Sleep paralysis introduction
Have you ever felt like you were awake but unable to move? You might have even felt afraid but could not call for help? This condition is called sleep paralysis. Sleep paralysis may leave you feeling frightened, especially if you also see or hear things that aren’t really there. Sleep paralysis may happen only once, or you may have it frequently — even several times a night.
The good news: sleep paralysis is not considered a dangerous health problem. Read on to find out more about sleep paralysis, its possible causes, and its treatment.
Is sleep paralysis a symptom of a serious problem?
Sleep researchers conclude that, in most cases, sleep paralysis is simply a sign that your body is not moving smoothly through the stages of sleep. Rarely is sleep paralysis linked to deep underlying psychiatric problems.
Over the centuries, symptoms of sleep paralysis have been described in many ways and often attributed to an “evil” presence: unseen night demons in ancient times, the old hag in Shakespeare’s Romeo and Juliet, and alien abductors. Almost every culture throughout history has had stories of shadowy evil creatures that terrify helpless humans at night. People have long sought explanations for this mysterious sleep-time paralysis and the accompanying feelings of terror.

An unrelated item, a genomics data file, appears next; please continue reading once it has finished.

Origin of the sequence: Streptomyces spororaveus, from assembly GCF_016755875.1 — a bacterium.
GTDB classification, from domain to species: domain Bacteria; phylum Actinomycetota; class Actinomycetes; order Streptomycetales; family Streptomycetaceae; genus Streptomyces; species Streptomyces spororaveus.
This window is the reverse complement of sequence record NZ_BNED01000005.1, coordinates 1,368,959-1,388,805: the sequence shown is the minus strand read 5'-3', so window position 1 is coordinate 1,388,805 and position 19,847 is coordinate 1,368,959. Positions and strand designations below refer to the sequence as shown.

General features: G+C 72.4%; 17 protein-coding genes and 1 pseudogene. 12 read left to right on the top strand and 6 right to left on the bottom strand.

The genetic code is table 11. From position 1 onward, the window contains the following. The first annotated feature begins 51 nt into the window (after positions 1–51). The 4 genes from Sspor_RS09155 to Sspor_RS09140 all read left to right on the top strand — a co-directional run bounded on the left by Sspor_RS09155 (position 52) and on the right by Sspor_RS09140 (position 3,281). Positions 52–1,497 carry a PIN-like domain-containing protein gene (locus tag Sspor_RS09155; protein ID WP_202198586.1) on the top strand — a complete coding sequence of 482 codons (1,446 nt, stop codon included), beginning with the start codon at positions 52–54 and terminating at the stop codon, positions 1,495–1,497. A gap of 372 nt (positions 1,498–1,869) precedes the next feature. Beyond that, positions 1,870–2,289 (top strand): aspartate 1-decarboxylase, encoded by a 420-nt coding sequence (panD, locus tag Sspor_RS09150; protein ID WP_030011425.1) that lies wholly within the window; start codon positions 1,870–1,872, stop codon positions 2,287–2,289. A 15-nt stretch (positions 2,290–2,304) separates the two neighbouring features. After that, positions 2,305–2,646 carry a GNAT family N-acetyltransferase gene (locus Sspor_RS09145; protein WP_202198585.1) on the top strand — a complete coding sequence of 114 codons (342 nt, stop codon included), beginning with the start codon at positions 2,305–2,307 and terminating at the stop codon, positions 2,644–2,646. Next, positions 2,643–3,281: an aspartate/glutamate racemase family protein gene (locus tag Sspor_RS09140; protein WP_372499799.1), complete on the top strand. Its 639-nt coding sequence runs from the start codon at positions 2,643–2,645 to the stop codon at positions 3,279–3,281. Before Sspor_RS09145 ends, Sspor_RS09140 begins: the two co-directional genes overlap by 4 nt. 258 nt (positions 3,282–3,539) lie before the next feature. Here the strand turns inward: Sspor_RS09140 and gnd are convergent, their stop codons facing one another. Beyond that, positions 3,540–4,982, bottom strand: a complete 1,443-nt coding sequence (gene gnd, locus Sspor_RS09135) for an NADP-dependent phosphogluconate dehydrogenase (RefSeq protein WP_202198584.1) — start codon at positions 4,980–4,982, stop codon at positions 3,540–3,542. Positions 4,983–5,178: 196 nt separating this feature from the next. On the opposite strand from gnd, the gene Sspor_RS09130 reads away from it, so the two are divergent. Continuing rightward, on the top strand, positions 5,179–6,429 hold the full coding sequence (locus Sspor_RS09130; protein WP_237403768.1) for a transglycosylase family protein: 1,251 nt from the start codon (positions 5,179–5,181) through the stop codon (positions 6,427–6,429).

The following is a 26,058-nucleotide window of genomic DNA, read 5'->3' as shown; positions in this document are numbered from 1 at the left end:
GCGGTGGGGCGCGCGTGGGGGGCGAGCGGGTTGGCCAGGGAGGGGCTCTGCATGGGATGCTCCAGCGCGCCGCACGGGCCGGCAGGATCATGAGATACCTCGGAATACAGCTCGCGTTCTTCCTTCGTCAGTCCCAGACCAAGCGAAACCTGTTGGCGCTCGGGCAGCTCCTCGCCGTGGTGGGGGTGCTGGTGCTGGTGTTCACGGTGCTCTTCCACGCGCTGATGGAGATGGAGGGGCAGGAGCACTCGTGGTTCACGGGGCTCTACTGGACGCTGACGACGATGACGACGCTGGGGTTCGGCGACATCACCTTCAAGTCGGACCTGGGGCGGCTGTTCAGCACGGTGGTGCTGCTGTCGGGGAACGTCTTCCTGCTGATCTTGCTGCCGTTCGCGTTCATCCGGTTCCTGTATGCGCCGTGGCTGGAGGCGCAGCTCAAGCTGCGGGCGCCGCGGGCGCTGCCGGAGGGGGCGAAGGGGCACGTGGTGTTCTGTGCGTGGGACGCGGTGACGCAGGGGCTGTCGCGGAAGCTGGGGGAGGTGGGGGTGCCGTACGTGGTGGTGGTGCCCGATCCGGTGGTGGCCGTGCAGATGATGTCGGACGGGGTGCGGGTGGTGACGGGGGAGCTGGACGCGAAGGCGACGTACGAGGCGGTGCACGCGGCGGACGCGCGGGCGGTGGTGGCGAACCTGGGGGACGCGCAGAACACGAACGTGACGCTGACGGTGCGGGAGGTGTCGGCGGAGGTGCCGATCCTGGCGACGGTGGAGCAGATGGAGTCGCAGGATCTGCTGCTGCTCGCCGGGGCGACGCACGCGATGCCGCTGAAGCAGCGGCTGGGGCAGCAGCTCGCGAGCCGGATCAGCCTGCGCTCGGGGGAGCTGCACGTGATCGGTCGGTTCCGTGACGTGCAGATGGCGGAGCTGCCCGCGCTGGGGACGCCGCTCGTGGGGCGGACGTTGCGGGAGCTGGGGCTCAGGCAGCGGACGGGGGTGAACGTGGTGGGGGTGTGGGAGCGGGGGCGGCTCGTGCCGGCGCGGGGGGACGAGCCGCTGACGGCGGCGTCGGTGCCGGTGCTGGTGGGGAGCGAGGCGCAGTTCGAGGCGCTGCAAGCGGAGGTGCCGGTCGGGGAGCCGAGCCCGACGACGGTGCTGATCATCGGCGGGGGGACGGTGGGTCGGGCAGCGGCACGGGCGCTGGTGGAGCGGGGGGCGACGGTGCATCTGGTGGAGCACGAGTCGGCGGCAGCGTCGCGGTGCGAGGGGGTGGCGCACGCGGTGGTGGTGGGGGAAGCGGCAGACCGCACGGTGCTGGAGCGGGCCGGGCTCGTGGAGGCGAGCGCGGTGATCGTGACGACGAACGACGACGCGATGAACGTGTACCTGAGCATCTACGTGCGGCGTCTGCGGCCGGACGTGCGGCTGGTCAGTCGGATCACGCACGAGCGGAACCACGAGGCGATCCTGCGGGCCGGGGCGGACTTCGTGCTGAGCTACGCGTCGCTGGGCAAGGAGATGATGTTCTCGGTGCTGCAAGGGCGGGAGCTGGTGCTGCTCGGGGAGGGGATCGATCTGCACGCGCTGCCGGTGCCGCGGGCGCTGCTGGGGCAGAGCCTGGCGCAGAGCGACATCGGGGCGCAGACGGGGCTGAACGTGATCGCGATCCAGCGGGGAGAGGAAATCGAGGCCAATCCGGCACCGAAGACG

What is sleep paralysis?
Sleep paralysis is a feeling of being conscious but unable to move. It occurs when a person passes between stages of wakefulness and sleep. During these transitions, you may be unable to move or speak for a few seconds up to a few minutes. Some people may also feel pressure or a sense of choking. Sleep paralysis may accompany other sleep disorders such as narcolepsy. Narcolepsy is an overpowering need to sleep caused by a problem with the brain’s ability to regulate sleep.
Sleep Paralysis Definition
A frightening form of paralysis that occurs when a person suddenly finds himself or herself unable to move for a few minutes, most often upon falling asleep or waking up. Sleep paralysis is due to an irregularity in passing between the stages of sleep and wakefulness.